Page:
GARTH JENNINGS: And the thing of it is that I’d say our script was even less dependent on ‘80s paraphernalia and, and, and nostalgia. It was only when we got to set and the set was dressed and the people came out in their wardrobe, we were sort of like, “Oh my god.” It’s always... it’s an extra 80% of ‘80s razzle-dazzle from the script to the set. Just by dressing it to be period, it was... for example, a nice little scene in the script. He’s on the phone to his mother. The boy’s in the car. And when he puts the phone to his ear, it’s this giant block. And the audience starts laughing, and they’re thinking, “Yeeeeah,” and we never intended that at all.Jennings and Goldmsith, by the way, are the music video-making team Hammer and Tongs (the source of my icon!), and they also made the film version of The Hitchhiker's Guide to the Galaxy.
NICK GOLDSMITH: The problem is just that we grew up in the ‘80s. It wasn’t a great decade. I mean, there were some great things in it, but it wasn’t very stylish. It was pretty garish most of the time. It’s the decade with no style.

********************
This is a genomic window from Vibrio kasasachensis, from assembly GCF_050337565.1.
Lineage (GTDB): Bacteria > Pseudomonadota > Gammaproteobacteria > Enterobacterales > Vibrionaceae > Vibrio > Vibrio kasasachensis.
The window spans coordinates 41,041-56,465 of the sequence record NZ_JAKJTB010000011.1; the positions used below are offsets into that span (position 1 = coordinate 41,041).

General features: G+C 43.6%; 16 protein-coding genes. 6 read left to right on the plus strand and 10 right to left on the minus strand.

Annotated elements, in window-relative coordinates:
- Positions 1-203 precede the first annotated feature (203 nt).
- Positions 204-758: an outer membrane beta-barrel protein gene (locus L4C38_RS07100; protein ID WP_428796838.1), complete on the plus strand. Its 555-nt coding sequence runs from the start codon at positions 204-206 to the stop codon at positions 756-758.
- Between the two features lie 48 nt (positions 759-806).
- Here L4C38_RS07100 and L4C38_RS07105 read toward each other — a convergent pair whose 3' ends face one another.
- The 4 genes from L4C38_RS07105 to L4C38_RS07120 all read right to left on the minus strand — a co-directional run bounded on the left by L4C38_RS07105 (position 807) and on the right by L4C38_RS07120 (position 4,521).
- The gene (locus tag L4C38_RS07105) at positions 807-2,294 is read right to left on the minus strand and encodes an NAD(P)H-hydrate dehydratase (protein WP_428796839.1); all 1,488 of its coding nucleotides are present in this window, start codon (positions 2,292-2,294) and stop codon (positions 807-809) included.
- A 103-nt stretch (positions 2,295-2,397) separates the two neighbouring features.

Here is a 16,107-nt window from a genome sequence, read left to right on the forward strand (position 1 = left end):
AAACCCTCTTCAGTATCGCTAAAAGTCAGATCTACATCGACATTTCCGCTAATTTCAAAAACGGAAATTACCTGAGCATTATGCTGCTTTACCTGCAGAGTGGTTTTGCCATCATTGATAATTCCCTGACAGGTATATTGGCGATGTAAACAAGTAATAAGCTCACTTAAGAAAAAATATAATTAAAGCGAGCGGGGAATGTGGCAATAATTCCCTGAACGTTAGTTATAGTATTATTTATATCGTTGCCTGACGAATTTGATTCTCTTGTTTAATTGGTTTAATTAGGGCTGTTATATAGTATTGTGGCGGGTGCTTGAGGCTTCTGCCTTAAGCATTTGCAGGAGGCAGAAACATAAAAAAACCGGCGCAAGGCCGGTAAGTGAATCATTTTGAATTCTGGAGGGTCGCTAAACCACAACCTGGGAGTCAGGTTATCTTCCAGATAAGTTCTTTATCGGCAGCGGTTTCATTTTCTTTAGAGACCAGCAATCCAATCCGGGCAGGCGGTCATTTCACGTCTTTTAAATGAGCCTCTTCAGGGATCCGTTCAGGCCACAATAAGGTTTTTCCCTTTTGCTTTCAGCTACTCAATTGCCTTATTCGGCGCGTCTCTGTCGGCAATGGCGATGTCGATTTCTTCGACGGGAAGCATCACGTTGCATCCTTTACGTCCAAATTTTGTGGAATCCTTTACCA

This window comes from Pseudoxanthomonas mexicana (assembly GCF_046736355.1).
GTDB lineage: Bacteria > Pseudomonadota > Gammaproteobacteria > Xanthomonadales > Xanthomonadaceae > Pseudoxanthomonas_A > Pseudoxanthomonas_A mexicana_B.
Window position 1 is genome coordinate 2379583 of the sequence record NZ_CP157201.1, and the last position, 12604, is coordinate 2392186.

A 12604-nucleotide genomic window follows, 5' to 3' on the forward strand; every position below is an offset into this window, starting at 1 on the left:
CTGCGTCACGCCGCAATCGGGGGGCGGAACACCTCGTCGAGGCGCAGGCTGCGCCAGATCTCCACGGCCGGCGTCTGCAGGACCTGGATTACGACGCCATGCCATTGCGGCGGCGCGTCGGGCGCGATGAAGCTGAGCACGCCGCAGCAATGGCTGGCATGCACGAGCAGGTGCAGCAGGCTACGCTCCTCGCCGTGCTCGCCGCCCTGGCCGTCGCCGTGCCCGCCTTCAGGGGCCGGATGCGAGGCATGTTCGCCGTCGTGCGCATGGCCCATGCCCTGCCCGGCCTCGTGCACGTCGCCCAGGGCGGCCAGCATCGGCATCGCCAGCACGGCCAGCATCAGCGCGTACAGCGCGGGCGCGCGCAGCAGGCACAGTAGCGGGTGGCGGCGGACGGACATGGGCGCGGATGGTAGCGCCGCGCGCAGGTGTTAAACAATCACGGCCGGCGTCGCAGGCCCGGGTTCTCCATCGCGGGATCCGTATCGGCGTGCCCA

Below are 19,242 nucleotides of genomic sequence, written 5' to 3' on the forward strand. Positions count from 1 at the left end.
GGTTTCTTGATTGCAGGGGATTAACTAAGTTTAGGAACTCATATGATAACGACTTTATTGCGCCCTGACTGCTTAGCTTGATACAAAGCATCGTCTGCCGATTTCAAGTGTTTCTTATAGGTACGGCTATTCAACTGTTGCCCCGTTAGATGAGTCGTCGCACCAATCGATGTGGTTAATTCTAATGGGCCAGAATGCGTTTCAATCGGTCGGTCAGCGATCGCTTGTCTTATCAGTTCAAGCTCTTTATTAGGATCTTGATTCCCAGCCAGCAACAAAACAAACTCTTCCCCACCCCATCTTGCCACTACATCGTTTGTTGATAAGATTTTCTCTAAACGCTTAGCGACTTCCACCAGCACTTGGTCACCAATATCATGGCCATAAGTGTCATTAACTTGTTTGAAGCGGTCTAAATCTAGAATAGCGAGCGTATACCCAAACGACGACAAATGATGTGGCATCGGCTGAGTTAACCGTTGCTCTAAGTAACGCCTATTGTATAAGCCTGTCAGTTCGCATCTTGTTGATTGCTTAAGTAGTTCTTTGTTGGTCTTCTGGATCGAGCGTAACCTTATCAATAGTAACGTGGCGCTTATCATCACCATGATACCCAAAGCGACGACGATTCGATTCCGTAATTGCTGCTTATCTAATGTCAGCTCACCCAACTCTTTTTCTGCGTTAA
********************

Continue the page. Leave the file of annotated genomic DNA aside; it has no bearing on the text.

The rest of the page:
GARTH: I think so, too, because you look at the ‘70s and everyone would laugh at the hippies and the disco, but at least they didn’t take themselves seriously. The ‘80s was all sort of like this arched eyebrow and these plucked faces...
MORIARTY: It’s all very Human League.
NICK: And like you said, we weren’t trying to make THE WEDDING SINGER. We weren’t trying to make...
GARTH: That’s a totally different thing, yeah.
NICK: It just so happens that’s when the story was set.
MORIARTY: It felt more to me like you made the film in the ‘80s instead of making a film about the ‘80s. And that’s always sort of the tell in these films… the way people can’t help but go overboard and ladle on the period stuff that makes them laugh. And you get that sort of playacting like “Oh, look, I’m a hippie!”
NICK: Yes, yes, yes... that’s very true.
Edit: And AICN posted a second interview, this one by Capone in Chicago.